Unfortunately, his is not the only inappropriate attempt at humor on a site designed for professional networking. Among the headlines in use are: “Crime fighter”; “Underpaid, Slave Attorney”; “Legal Slave”; “The Guy in the White Hat”; “Crazy Ass Leader”; “Wage Slave”; and “Slave at The Evil Empire.”
UPLOAD YOUR PICTURE
LinkedIn is about as far from online dating as you can get. But if an OKCupid user would not click on a profile without a picture, why would a LinkedIn user? Foss, who also offers career search advice at jobjenny.com, points out to her clients, “People will wonder what you’re trying to hide by not having a photo posted.” Not only does not having a photo decrease the likelihood that a recruiter will click on a profile, it also makes it less likely that other users will accept your invitations to connect.
When deciding which picture to post, remember your purpose and choose a photo that is appropriate to that audience. Think about what a potential employer would be looking for and try to present yourself accordingly. Foss recommends that users post a professional picture that is “clear, friendly, invites conversation and aligns with your target industry.” The photo should be a high-quality, current one of the member, not something or someone else (even if only part of the other person is visible). Not grainy. Not a selfie. Not an out-of-date photo of your younger, thinner self. And the pose should not remind its viewers of a mug shot or DMV photo. While it need not be formal or stuffy, it should be professional; no “duck face,” smirks, or inappropriate gestures. If you cannot afford a professional photographer, enlist a friend or family member with a real camera to take a picture in front of a neutral (but not necessarily white) background.
SUMMARIZE YOURSELF OR OTHERS WILL DO IT FOR YOU
Many users skip the summary, which is a mistake. Foss points out that, “When you bypass the summary section on LinkedIn and, instead, launch right into your experience, you kill your opportunity to share your brand story to your professional audience. In other words, you leave it in the reviewers’ hands to figure out who you are, what you’re great at, and why they should care about you.” LinkedIn management consultant Andy Foote (who trained as a lawyer in Scotland) explains on his blog, LinkedInsights.com, that the summary should be “a short version of why you do what you do, in your own words.” Similarly, LinkedIn advises users to “[u]se the summary area of your profile to provide a snapshot of your professional journey and aspirations.” Write it in first person (third person didn’t work for Bob Dole, and it won’t work for you) and aim for a conversational, but not-too-casual tone. The summary should not simply recap your experience and education sections; consider it a cover letter for the rest of the profile or an old-fashioned resume “objective.” Many conclude the summary with a “call to action” — or at least an invitation to contact the user.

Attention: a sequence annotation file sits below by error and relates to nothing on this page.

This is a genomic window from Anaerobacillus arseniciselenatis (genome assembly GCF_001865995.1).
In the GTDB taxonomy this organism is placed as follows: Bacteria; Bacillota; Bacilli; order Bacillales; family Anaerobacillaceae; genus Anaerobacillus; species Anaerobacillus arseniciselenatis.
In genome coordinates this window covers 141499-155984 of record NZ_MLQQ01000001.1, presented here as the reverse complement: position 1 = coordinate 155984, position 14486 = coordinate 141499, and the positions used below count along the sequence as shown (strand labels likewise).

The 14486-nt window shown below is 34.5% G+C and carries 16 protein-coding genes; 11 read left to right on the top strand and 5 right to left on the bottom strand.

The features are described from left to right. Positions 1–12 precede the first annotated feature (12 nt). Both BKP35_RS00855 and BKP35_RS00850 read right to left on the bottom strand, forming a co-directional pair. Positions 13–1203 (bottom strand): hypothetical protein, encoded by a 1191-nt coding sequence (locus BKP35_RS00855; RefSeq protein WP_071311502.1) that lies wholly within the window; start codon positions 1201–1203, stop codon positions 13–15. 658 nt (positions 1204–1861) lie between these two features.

SKILLS & ENDORSEMENTS (DIDN’T YOU GO TO LAW SCHOOL BECAUSE YOU DIDN’T HAVE ANY?)
Below “Experience” on the profile is a section where users can identify key skills for which contacts can endorse them. And the number of endorsements that a LinkedIn user accumulates for each skill will impact where the user ranks in searches for that skill, according to Donna Svei of AvidCareerist.com.
However, before you hit up your network for every endorsement you can garner, realize that ethics rules prohibit lawyers from claiming that they “specialize” in a particular area of law unless they have some type of state-bar sanctioned certification. Other regulations include prohibitions against statements characterizing skills, experience, reputation, or record unless they are objectively verifiable.
As Gilmore cautions, “Lawyers who do tap into the power of LinkedIn must be attentive to the Rules of Professional Conduct and any guidance governing lawyer advertising. For example, many states have restrictions on the representations a lawyer can make about law specializations or comparisons with other attorneys. Lawyers need to carefully scrutinize LI recommendations before allowing [endorsements and recommendations] to be posted so as not to inadvertently violate those restrictions.” Therefore, before claiming that they have specific skills, lawyers and law firms should review relevant lawyer advertising rules to make sure they comply with the requirements.
(DISCLAIMER: Although the author of this article is an attorney, this discussion of social media law is for informational purposes only and should not be considered legal advice. For legal questions, please consult an attorney from your jurisdiction.)
Lateral Link is one of the top-rated international legal recruiting firms. With over 14 offices world-wide, Lateral Link specializes in placing attorneys at the most prestigious law firms in the world. Managed by former practicing attorneys from top law schools, Lateral Link has a tradition of hiring lawyers to execute the lateral leaps of practicing attorneys. Click ::here:: to find out more about us.